I am often asked why I dedicate the majority of my work to hormone balance in women. In my opinion, hormones are the foundation of health. If we use the analogy of building a house, the food you eat, your sleep, exercising, and supplements are your bricks. But even with the best bricks in the world, if your foundations (hormones) are ‘shaky,’ then you won’t be able to build the house well.
When we talk about hormones, people often just think about male or female sex hormones, such as estrogen, progesterone, testosterone – but there are numerous hormones that affect our systems such as cortisol, the stress hormone, insulin which controls blood sugars and is very inflammatory to the body in high levels, and thyroid hormones that can affect mood, energy, and weight. All these hormones are part of what we call endocrine systems, and a deficiency or imbalance in one of them can have an impact on the other hormones too.
My work involves assessing the patient’s hormone balance by looking at their symptoms and blood tests. I like to look at all the hormones mentioned above as they all interact with each other. My aim is to balance a patient’s blood sugars, sex hormones, reduce inflammation by keeping inflammatory hormones such as cortisol and insulin in balance and make sure the thyroid hormones are in balance, as this impacts weight and energy. I use nutrition, implementing exercise regimens, improving sleep, and methods of managing stress to help improve my patients’ lives and long term health.
Did you know that a large study by the Endocrine Society showed that taking hormone replacement therapy at the point of menopause reduced the participants all-cause mortality by 40% compared to women who didn’t take any hormones? Hormones are good and they can improve your cardiovascular, neurological, and bone health, as well as help with energy, sleep, mood, memory, focus, sex drive, hair, and skin.
The reason I spend a lot of my time working with menopausal women is that I feel that women are really valuable members of society. A woman in her 50s usually has more life experience and wisdom than younger women. Yet society continues to unfairly judge women mainly on their looks and weight. We need to break down the barriers around menopause and stop seeing women as ‘washed up’ as they age.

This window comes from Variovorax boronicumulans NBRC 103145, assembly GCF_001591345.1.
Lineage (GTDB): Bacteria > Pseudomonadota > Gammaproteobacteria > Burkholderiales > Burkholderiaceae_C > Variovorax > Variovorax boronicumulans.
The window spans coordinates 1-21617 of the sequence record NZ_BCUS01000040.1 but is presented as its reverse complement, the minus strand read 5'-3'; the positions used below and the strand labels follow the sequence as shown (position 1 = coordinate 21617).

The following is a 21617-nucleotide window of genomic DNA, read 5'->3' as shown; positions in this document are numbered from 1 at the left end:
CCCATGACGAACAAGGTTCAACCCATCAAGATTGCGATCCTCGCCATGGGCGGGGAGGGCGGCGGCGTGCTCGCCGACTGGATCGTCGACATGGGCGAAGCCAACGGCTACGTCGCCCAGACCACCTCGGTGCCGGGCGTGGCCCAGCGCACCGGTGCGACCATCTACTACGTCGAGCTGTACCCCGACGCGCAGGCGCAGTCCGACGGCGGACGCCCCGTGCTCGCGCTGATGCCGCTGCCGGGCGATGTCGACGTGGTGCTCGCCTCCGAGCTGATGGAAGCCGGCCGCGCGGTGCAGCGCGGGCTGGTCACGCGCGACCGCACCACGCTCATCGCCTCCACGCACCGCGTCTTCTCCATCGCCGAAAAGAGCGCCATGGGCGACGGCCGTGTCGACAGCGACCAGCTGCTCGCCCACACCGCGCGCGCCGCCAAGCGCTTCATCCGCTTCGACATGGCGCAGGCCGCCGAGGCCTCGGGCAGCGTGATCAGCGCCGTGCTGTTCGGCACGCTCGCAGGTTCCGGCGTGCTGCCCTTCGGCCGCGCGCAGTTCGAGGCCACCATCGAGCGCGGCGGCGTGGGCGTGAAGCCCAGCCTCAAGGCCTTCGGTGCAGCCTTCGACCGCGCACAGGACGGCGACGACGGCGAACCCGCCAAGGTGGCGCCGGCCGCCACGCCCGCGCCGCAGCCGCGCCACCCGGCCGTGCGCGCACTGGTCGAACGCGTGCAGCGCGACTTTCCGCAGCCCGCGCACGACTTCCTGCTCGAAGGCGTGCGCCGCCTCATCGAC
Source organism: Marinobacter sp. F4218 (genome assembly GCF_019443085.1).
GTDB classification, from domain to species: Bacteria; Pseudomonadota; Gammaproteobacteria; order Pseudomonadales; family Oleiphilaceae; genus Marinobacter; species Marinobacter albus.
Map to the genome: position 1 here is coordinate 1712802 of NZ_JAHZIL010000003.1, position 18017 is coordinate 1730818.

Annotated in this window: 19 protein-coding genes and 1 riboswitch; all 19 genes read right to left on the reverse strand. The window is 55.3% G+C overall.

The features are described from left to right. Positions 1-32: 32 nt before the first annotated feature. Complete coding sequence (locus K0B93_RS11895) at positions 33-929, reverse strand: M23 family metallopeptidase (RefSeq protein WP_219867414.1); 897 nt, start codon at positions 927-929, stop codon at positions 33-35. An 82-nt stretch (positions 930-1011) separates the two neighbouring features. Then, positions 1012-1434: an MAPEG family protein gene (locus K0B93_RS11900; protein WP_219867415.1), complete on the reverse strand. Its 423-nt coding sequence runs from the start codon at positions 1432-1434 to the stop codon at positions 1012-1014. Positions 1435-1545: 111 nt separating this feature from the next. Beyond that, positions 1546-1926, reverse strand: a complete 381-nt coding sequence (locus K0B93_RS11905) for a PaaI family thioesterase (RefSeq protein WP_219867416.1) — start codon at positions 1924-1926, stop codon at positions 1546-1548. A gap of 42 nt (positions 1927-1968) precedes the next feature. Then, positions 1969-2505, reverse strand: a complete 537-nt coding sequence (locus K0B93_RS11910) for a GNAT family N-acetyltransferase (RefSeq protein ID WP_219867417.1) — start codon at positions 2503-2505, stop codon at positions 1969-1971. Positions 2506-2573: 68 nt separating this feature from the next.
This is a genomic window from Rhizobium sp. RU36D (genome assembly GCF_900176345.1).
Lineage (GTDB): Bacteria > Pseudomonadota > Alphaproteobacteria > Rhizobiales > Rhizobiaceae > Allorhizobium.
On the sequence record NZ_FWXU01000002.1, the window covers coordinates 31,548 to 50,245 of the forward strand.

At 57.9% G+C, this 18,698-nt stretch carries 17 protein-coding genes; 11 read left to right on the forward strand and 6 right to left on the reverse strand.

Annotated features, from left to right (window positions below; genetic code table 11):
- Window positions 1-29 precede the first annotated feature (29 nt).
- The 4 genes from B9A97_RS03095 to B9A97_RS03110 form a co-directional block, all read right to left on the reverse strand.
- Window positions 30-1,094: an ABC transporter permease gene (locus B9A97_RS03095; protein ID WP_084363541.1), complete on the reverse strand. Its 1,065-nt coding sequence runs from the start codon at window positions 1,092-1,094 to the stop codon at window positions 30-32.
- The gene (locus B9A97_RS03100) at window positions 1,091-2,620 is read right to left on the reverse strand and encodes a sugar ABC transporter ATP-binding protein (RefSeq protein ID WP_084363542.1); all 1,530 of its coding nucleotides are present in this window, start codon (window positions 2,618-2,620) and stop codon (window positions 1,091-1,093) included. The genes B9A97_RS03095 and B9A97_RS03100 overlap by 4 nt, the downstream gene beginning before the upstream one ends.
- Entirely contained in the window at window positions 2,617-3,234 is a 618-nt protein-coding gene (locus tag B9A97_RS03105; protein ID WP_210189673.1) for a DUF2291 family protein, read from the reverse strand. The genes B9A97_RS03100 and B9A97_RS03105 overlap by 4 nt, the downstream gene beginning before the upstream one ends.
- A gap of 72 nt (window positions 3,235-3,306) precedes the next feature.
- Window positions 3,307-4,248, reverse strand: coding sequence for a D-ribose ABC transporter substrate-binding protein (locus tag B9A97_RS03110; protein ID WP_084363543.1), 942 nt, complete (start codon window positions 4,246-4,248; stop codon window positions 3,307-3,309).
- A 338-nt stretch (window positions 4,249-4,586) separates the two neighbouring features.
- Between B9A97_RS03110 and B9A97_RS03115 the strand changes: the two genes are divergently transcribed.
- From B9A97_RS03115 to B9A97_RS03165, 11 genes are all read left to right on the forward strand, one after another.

I will never forget a powerful woman in her 50s who works in the City of London in Finance. She told me about giving a big presentation to her colleagues when she suddenly had a flush. Her face turned red and sweat dripped down her forehead. Her male colleagues in their 20s were sniggering at her. Hearing about this degrading and humiliating experience from a brilliant, bright woman changed me. After that, I vowed to help as many strong, powerful, wise women as possible. You should not be judged by age and hormonal state.
Some women feel they have to just suffer at this time of life, or see taking hormones as a failure. Studies show that taking hormones at menopause can also be beneficial to cardiovascular health, bone density, and neurological health. Hormones should not be feared. But you do need to see an expert who can help you weigh the pros and cons.
Over the next few months, I will share how to use nutrition and supplements to help hormone balance in women. We will discuss which lifestyle changes will help, and what the different hormones do. I look forward to being of service to you and answering your hormonal questions!
As our hormones change, so do our fat cells. Here’s everything you need to know about how fat cells change as we age!